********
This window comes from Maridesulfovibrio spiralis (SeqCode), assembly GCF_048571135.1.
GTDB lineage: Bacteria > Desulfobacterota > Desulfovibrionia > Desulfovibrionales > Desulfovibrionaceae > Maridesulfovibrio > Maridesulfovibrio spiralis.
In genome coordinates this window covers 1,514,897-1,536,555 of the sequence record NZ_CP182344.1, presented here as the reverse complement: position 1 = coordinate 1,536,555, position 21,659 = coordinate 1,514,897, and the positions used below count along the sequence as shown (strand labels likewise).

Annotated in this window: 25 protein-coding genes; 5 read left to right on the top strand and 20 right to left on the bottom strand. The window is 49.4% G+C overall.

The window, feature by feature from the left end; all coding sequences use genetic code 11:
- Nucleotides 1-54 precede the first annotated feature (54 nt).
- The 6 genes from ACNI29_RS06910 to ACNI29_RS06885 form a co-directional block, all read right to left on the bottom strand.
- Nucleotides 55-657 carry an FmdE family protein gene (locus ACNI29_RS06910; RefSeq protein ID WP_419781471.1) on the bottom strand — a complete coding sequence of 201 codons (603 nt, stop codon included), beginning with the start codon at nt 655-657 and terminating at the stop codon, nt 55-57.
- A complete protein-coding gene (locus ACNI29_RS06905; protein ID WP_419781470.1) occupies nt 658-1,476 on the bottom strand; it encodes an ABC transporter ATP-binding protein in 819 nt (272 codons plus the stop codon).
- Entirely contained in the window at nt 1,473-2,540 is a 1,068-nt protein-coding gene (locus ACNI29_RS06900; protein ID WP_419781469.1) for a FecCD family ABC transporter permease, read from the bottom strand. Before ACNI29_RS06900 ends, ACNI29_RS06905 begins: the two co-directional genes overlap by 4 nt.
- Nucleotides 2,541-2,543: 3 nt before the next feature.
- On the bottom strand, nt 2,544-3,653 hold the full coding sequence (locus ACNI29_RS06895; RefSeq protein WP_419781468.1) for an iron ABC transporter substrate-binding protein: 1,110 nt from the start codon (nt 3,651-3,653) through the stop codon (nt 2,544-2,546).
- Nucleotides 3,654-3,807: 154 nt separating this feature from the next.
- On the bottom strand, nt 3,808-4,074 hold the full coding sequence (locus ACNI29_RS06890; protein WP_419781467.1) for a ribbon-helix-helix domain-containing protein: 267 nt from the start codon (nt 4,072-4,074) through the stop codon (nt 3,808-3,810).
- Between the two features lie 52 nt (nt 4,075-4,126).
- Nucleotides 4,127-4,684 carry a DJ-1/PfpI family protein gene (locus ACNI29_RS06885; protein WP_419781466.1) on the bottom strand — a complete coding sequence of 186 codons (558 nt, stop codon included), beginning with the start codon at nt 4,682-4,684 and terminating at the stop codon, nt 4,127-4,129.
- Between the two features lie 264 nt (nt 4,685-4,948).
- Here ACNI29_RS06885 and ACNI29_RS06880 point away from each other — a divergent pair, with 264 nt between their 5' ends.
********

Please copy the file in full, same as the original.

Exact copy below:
This window comes from Maridesulfovibrio spiralis (SeqCode), assembly GCF_048571135.1.
GTDB lineage: Bacteria > Desulfobacterota > Desulfovibrionia > Desulfovibrionales > Desulfovibrionaceae > Maridesulfovibrio > Maridesulfovibrio spiralis.
In genome coordinates this window covers 1,514,897-1,536,555 of the sequence record NZ_CP182344.1, presented here as the reverse complement: position 1 = coordinate 1,536,555, position 21,659 = coordinate 1,514,897, and the positions used below count along the sequence as shown (strand labels likewise).

Annotated in this window: 25 protein-coding genes; 5 read left to right on the top strand and 20 right to left on the bottom strand. The window is 49.4% G+C overall.

The window, feature by feature from the left end; all coding sequences use genetic code 11:
- Nucleotides 1-54 precede the first annotated feature (54 nt).
- The 6 genes from ACNI29_RS06910 to ACNI29_RS06885 form a co-directional block, all read right to left on the bottom strand.
- Nucleotides 55-657 carry an FmdE family protein gene (locus ACNI29_RS06910; RefSeq protein ID WP_419781471.1) on the bottom strand — a complete coding sequence of 201 codons (603 nt, stop codon included), beginning with the start codon at nt 655-657 and terminating at the stop codon, nt 55-57.
- A complete protein-coding gene (locus ACNI29_RS06905; protein ID WP_419781470.1) occupies nt 658-1,476 on the bottom strand; it encodes an ABC transporter ATP-binding protein in 819 nt (272 codons plus the stop codon).
- Entirely contained in the window at nt 1,473-2,540 is a 1,068-nt protein-coding gene (locus ACNI29_RS06900; protein ID WP_419781469.1) for a FecCD family ABC transporter permease, read from the bottom strand. Before ACNI29_RS06900 ends, ACNI29_RS06905 begins: the two co-directional genes overlap by 4 nt.
- Nucleotides 2,541-2,543: 3 nt before the next feature.
- On the bottom strand, nt 2,544-3,653 hold the full coding sequence (locus ACNI29_RS06895; RefSeq protein WP_419781468.1) for an iron ABC transporter substrate-binding protein: 1,110 nt from the start codon (nt 3,651-3,653) through the stop codon (nt 2,544-2,546).
- Nucleotides 3,654-3,807: 154 nt separating this feature from the next.
- On the bottom strand, nt 3,808-4,074 hold the full coding sequence (locus ACNI29_RS06890; protein WP_419781467.1) for a ribbon-helix-helix domain-containing protein: 267 nt from the start codon (nt 4,072-4,074) through the stop codon (nt 3,808-3,810).
- Between the two features lie 52 nt (nt 4,075-4,126).
- Nucleotides 4,127-4,684 carry a DJ-1/PfpI family protein gene (locus ACNI29_RS06885; protein WP_419781466.1) on the bottom strand — a complete coding sequence of 186 codons (558 nt, stop codon included), beginning with the start codon at nt 4,682-4,684 and terminating at the stop codon, nt 4,127-4,129.
- Between the two features lie 264 nt (nt 4,685-4,948).
- Here ACNI29_RS06885 and ACNI29_RS06880 point away from each other — a divergent pair, with 264 nt between their 5' ends.